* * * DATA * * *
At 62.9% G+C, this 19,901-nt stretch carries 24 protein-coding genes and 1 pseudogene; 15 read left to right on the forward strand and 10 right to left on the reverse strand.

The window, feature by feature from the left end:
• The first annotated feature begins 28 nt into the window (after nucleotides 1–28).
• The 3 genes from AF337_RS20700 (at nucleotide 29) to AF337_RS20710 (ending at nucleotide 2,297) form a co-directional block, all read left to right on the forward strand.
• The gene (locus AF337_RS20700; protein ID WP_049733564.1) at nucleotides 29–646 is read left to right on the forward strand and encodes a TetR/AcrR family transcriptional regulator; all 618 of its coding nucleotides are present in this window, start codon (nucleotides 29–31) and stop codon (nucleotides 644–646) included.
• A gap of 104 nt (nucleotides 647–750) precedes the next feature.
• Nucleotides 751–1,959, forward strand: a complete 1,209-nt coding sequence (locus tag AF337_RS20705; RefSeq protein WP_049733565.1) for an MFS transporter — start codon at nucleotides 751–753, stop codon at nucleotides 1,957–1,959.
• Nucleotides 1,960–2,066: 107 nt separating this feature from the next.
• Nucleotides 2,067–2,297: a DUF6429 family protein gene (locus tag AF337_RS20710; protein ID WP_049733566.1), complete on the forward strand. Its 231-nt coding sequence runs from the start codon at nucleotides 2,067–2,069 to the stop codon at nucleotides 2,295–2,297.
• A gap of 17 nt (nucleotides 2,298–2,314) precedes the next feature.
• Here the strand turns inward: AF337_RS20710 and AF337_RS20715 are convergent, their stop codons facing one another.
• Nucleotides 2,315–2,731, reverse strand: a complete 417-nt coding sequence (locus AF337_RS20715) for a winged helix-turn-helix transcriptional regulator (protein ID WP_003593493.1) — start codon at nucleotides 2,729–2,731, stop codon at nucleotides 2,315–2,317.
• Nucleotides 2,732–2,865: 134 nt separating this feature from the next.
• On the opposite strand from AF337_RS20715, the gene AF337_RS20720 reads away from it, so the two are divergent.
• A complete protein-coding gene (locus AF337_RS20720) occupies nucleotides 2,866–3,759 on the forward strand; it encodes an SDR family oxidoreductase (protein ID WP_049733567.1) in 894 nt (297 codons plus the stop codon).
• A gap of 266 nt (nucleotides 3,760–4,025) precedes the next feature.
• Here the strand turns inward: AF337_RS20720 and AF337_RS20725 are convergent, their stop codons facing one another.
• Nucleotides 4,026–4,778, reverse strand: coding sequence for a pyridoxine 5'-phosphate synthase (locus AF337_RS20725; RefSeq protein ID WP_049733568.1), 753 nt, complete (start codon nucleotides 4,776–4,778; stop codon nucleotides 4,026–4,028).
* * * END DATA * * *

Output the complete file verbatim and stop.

At 62.9% G+C, this 19,901-nt stretch carries 24 protein-coding genes and 1 pseudogene; 15 read left to right on the forward strand and 10 right to left on the reverse strand.

The window, feature by feature from the left end:
• The first annotated feature begins 28 nt into the window (after nucleotides 1–28).
• The 3 genes from AF337_RS20700 (at nucleotide 29) to AF337_RS20710 (ending at nucleotide 2,297) form a co-directional block, all read left to right on the forward strand.
• The gene (locus AF337_RS20700; protein ID WP_049733564.1) at nucleotides 29–646 is read left to right on the forward strand and encodes a TetR/AcrR family transcriptional regulator; all 618 of its coding nucleotides are present in this window, start codon (nucleotides 29–31) and stop codon (nucleotides 644–646) included.
• A gap of 104 nt (nucleotides 647–750) precedes the next feature.
• Nucleotides 751–1,959, forward strand: a complete 1,209-nt coding sequence (locus tag AF337_RS20705; RefSeq protein WP_049733565.1) for an MFS transporter — start codon at nucleotides 751–753, stop codon at nucleotides 1,957–1,959.
• Nucleotides 1,960–2,066: 107 nt separating this feature from the next.
• Nucleotides 2,067–2,297: a DUF6429 family protein gene (locus tag AF337_RS20710; protein ID WP_049733566.1), complete on the forward strand. Its 231-nt coding sequence runs from the start codon at nucleotides 2,067–2,069 to the stop codon at nucleotides 2,295–2,297.
• A gap of 17 nt (nucleotides 2,298–2,314) precedes the next feature.
• Here the strand turns inward: AF337_RS20710 and AF337_RS20715 are convergent, their stop codons facing one another.
• Nucleotides 2,315–2,731, reverse strand: a complete 417-nt coding sequence (locus AF337_RS20715) for a winged helix-turn-helix transcriptional regulator (protein ID WP_003593493.1) — start codon at nucleotides 2,729–2,731, stop codon at nucleotides 2,315–2,317.
• Nucleotides 2,732–2,865: 134 nt separating this feature from the next.
• On the opposite strand from AF337_RS20715, the gene AF337_RS20720 reads away from it, so the two are divergent.
• A complete protein-coding gene (locus AF337_RS20720) occupies nucleotides 2,866–3,759 on the forward strand; it encodes an SDR family oxidoreductase (protein ID WP_049733567.1) in 894 nt (297 codons plus the stop codon).
• A gap of 266 nt (nucleotides 3,760–4,025) precedes the next feature.
• Here the strand turns inward: AF337_RS20720 and AF337_RS20725 are convergent, their stop codons facing one another.
• Nucleotides 4,026–4,778, reverse strand: coding sequence for a pyridoxine 5'-phosphate synthase (locus AF337_RS20725; RefSeq protein ID WP_049733568.1), 753 nt, complete (start codon nucleotides 4,776–4,778; stop codon nucleotides 4,026–4,028).